#109 : Differential Effects of Age and Lifestyle on Anti-Mullerian Hormone Levels and Ovarian Reserve in Asian Women with and Without Polycystic Ovarian Syndrome (PCOS)Zhongwei Huang, Qian Yang, Jovin Lee, Paula Benny
- General Medicine
Background and Aims: Polycystic ovarian syndrome (PCOS) afflicts 4-20% of all women at reproductive age and is a common cause of infertility. Elevated anti-Mullerian hormone levels (AMH), a clinical marker for ovarian reserve, are routinely associated with PCOS, however, an exact cut-off value has remained elusive. Interestingly, observational studies reported that women with PCOS have purported higher ovarian reserves, implied from higher AMH levels, and later age of menopause delayed by 2 years when compared to women without PCOS. Our study focuses on the Asian population, a demographic frequently under-represented in cohort studies. We posit that our results will bridge the gap in the collective understanding of PCOS and how age and lifestyle effects on ovarian reserves in Asian women.
Method: A large retrospective study was conducted at a tertiary-care hospital in Singapore from 2016-2020. AMH and clinical demographics from 3,739 Asian women aged 21-53 years were collected. Wilcoxon Rank Sum was used to analyze the data and significance was established if p<0.05. Logistic regression and ROC were generated in R.
Results: AMH (aOR=1.07), age (aOR=0.89) and BMI (aOR=1.12) were significantly associated with PCOS(p<0.001) in Asian women. AMH declined with age but the decline in the PCOS group was less severe, with 80% AMH retained in women in their 40s, as compared to controls which retained only 40% AMH(Fig. 1). BMI>25 and smoking status affected AMH levels with higher BMI and smoking associated with lower AMH. An ethnic stratification revealed that average AMH levels of Malay women with PCOS were lower than Chinese and Indian women in each age group (Fig. 2). The constructed model incorporating all variables had an ROC AUC=0.89.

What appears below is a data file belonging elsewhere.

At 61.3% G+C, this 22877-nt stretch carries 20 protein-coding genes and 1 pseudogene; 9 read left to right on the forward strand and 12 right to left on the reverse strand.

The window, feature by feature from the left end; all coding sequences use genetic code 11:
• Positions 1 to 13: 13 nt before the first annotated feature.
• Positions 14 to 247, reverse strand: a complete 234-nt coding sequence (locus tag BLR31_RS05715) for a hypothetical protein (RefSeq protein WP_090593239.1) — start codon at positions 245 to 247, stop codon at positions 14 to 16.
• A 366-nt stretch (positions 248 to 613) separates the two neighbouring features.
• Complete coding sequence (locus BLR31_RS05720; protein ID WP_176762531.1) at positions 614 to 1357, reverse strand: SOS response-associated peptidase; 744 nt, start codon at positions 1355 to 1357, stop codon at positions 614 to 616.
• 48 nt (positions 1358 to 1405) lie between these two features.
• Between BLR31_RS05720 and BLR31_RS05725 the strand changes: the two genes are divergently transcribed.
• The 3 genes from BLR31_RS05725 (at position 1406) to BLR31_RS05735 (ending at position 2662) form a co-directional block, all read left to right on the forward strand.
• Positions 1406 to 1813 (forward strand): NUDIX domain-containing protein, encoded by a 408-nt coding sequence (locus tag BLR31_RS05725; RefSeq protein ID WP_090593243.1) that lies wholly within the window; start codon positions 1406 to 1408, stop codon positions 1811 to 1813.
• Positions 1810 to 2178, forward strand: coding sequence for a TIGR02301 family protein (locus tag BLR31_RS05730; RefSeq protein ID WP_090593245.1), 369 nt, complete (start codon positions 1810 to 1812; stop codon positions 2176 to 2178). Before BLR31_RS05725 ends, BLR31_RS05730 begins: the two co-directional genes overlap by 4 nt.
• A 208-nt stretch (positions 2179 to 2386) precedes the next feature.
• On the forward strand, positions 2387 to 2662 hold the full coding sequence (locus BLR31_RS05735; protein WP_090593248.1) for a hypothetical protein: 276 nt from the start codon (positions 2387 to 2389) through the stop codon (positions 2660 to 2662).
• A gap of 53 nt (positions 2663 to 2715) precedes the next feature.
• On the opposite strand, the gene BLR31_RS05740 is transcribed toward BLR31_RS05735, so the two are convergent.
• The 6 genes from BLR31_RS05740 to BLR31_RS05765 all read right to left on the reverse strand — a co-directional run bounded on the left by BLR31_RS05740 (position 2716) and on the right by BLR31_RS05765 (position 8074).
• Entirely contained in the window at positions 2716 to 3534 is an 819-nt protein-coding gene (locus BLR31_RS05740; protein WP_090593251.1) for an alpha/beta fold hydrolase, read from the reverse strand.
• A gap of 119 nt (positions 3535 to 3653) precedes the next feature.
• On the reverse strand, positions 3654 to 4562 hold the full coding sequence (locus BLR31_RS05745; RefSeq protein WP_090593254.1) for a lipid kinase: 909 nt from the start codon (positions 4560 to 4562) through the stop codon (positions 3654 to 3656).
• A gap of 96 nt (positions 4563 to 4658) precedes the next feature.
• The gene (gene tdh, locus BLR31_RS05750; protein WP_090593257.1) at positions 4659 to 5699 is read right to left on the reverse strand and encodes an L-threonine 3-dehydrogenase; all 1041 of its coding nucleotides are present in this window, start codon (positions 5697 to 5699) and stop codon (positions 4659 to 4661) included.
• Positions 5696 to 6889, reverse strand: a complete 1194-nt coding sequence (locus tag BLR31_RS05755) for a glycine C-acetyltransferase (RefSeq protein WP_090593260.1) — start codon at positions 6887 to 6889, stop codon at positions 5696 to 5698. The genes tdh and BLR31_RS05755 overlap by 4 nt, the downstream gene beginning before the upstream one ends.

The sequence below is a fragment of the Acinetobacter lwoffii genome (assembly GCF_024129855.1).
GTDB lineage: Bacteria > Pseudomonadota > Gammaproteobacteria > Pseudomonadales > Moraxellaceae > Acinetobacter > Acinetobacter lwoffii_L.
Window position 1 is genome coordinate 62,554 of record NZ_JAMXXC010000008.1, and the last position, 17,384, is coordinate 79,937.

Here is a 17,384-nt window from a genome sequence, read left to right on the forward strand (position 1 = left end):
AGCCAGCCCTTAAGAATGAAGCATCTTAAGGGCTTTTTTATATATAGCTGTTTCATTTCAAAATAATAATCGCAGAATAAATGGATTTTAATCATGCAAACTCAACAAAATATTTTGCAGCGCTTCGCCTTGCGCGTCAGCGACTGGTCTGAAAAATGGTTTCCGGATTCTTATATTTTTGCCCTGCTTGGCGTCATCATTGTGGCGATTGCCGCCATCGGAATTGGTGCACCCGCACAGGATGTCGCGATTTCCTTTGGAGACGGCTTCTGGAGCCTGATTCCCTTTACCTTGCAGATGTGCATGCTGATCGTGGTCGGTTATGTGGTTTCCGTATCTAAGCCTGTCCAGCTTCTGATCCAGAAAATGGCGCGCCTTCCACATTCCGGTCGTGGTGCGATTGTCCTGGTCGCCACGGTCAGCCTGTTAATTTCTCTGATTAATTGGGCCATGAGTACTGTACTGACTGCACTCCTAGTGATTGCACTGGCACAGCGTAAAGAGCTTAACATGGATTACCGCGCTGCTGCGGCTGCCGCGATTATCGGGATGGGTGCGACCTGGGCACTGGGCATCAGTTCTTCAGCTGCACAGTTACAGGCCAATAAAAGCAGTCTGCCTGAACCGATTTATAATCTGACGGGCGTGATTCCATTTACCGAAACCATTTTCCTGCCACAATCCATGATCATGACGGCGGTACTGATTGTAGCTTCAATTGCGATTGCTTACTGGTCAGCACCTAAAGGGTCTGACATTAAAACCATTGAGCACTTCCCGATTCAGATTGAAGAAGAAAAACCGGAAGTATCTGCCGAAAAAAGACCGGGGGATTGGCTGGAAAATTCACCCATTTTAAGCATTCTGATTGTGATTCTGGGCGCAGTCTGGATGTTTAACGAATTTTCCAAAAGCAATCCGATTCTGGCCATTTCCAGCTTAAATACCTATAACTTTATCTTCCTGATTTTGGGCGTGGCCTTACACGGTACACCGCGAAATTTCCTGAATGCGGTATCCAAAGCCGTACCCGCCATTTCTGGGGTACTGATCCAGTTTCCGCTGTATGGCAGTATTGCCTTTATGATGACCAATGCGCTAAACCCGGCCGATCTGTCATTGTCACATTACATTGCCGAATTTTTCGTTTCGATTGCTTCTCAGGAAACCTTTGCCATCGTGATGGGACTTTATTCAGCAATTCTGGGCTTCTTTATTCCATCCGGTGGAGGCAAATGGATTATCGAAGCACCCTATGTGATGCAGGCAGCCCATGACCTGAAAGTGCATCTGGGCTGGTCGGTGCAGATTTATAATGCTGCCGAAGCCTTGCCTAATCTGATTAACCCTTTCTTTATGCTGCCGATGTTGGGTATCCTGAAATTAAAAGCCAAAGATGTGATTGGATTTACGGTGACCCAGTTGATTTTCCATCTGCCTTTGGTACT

Conclusion: This study highlights the importance of improving the resolution of PCOS diagnosis through AMH profiling, especially in Asian populations. The results from this study suggest potential beneficial effects of lifestyle modifications such as maintaining a healthy BMI and stopping smoking, especially in Asian women with PCOS.